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July 17, 2009


Fourth of July attacks send 3 Columbus men to hospital

Columbus--Red, White and Boom, central Ohio’s largest Independence Day celebration, was marred this year by a trio of anti-gay attacks downtown and in the Short North.

Two of the three assaults, which all occurred within an hour and a half, were on men walking alone. The third victim had been walking with friends, but dropped back to send a text message. When he was attacked, his friends were a half-block ahead of him.

“It started as the downtown crowds were in the process of dispersing,” said Gloria McCauley, executive director of the Buckeye Region Anti-Violence Organization. “One theory is that this was a group of thugs, possibly from outlying areas. It wouldn’t surprise me if they were intoxicated, but they were sober enough to inflict some serious damage.”

One attack was near the corner of Hubbard and North High Street in the Short North, and the other two were a few blocks apart in downtown. All three were in the central Columbus area that contains many of the city’s LGBT bars and businesses.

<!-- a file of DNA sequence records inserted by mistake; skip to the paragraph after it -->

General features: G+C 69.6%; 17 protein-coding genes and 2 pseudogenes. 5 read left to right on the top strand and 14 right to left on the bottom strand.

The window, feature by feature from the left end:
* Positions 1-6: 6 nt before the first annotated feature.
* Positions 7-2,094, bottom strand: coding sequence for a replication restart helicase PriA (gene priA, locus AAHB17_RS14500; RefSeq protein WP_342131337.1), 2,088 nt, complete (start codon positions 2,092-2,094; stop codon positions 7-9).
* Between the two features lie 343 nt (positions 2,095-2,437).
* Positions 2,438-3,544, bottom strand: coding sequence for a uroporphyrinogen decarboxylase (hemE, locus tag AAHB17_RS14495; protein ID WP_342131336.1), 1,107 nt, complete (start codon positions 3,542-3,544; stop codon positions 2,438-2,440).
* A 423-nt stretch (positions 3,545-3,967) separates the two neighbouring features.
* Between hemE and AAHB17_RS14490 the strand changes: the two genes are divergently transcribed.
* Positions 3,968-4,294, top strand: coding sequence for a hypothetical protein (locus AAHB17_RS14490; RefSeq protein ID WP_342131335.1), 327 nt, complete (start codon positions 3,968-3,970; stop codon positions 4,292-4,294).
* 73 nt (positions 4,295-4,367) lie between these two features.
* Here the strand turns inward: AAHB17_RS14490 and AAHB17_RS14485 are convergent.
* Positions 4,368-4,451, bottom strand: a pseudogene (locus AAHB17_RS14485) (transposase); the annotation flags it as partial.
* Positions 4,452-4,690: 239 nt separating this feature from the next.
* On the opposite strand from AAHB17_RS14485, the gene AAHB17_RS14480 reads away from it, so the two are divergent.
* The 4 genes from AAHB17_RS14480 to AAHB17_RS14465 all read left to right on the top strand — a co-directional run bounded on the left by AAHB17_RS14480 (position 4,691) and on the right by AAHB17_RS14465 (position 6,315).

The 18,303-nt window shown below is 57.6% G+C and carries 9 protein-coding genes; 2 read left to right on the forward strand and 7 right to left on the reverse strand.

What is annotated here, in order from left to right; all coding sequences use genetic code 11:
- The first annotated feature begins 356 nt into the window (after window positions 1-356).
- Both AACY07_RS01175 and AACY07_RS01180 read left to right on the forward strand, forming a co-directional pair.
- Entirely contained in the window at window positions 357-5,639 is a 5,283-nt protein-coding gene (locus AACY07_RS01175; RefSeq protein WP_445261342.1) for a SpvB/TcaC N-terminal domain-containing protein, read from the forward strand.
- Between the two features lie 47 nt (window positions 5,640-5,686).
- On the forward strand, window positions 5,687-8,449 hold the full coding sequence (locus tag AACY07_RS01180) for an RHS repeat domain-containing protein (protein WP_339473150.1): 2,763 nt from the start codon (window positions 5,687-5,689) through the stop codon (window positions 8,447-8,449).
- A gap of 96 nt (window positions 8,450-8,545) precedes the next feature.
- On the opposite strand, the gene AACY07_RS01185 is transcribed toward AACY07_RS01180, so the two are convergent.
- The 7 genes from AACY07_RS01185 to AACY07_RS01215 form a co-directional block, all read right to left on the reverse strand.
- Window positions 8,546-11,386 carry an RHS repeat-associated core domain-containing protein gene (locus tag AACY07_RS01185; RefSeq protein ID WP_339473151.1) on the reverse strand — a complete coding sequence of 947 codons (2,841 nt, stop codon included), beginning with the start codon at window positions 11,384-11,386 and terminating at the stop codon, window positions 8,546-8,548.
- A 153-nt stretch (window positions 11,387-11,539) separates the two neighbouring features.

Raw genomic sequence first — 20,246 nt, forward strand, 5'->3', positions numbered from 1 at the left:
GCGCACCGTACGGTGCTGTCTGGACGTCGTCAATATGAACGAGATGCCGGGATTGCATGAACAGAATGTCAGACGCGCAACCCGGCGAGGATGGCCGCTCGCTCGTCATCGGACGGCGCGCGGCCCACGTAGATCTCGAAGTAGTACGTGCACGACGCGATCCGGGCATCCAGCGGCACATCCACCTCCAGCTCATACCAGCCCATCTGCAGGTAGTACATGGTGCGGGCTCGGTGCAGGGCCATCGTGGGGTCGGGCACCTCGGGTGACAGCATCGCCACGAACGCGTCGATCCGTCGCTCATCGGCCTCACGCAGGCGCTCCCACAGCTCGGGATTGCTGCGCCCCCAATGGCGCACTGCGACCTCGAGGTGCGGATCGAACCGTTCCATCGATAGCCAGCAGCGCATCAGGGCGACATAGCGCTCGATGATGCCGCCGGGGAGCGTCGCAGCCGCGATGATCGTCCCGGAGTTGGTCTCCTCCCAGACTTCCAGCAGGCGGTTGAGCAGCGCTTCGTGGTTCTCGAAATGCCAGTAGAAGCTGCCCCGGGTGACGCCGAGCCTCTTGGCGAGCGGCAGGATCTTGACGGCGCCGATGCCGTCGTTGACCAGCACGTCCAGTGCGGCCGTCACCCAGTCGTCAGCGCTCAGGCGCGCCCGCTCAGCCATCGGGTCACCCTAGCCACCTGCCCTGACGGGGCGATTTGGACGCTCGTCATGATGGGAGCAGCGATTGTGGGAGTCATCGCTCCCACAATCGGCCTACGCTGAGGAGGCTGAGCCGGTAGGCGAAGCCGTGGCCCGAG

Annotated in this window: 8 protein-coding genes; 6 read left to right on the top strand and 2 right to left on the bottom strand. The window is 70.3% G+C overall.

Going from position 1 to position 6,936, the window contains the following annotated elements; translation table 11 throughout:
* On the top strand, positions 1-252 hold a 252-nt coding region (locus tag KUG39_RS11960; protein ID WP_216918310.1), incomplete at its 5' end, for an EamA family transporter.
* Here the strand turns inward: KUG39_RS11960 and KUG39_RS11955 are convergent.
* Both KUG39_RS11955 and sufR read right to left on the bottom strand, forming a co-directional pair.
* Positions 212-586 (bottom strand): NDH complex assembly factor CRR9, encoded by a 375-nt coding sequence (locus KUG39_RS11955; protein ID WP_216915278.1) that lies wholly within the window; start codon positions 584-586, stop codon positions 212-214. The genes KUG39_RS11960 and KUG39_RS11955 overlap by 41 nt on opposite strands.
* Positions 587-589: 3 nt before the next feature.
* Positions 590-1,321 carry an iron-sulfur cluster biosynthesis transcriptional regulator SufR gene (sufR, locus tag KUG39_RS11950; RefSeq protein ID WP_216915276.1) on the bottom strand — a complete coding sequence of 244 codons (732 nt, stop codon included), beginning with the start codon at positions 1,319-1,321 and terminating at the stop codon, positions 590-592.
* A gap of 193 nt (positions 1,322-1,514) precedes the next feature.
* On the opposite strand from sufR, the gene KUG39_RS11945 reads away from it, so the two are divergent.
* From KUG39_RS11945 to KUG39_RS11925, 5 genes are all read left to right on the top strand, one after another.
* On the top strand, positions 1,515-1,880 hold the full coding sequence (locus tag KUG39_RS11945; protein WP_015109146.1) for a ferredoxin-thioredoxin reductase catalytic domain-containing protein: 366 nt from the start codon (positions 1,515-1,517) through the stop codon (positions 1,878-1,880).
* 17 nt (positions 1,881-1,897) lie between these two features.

There were six or seven assailants, and in each case, they shouted anti-gay epithets while attacking their victims. They kicked and punched, and police believe brass knuckles were used.

Each of the three victims required medical attention.

“These assailants are cowards,” McCauley said. “They’re going to go for somebody they perceive to be an easy victim.”

“Six or seven thugs attacking one individual is a cowardly incident,” she concluded.

“Unfortunately, we don’t have positive IDs on any of these assailants, but the victims’ descriptions were so close that it makes it likely that it was the same group.”

Even though it appears the night of violence was an isolated occurrence, McCauley fears what could happen if the assailants are not arrested.

“Looking to the future, my fear is that these thugs, having done this one evening, what’s going to happen the next time they get together and go drinking?” she asked. “That’s fairly typical of hate crime progression. If it’s not interrupted, they will do it again.”

“That’s why we issue the community alerts, so people can keep a wary eye out,” she noted.

BRAVO and other organizations always warn against walking alone, and stress the importance of being aware of one’s surroundings. Since in all three incidents, the victims were alone, that advice still holds true.

Even the victim who was walking with friends became separated from the rest of his group when he was attacked.

Anyone with information about the attacks is asked to call BRAVO at 614-2947867 or the Columbus Police at 614-6454545.




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